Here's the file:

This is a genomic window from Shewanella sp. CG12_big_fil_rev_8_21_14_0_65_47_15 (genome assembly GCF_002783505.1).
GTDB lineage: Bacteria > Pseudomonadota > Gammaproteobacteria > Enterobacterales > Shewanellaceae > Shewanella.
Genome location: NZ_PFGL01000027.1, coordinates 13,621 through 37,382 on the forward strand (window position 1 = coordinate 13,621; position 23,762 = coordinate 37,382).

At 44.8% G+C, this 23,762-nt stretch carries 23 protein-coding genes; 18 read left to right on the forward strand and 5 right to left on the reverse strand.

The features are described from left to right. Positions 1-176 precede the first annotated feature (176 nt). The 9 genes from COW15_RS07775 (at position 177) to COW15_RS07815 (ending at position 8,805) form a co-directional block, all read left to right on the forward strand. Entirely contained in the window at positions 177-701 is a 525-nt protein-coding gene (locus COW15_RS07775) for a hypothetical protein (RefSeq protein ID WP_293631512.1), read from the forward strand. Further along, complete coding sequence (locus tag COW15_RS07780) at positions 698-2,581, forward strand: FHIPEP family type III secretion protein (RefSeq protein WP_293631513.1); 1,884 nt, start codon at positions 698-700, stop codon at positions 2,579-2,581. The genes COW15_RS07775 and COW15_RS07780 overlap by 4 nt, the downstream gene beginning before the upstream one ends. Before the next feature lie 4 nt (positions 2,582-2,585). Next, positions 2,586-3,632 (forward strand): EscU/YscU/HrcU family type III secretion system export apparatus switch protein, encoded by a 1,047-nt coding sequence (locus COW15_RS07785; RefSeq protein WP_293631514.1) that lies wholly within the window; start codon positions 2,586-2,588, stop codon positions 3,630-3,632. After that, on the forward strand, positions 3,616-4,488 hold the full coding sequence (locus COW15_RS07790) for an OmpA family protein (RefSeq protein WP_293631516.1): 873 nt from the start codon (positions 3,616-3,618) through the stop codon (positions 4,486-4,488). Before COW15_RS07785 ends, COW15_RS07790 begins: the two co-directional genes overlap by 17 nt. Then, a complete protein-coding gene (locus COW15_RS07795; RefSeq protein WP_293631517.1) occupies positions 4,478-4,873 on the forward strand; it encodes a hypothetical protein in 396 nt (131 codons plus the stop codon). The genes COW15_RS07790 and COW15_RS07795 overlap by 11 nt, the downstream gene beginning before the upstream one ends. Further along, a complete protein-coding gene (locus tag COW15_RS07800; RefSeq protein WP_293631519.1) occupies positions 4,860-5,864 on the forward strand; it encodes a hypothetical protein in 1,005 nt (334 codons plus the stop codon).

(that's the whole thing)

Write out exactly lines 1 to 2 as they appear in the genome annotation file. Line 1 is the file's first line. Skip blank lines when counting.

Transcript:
This is a genomic window from Shewanella sp. CG12_big_fil_rev_8_21_14_0_65_47_15 (genome assembly GCF_002783505.1).
GTDB lineage: Bacteria > Pseudomonadota > Gammaproteobacteria > Enterobacterales > Shewanellaceae > Shewanella.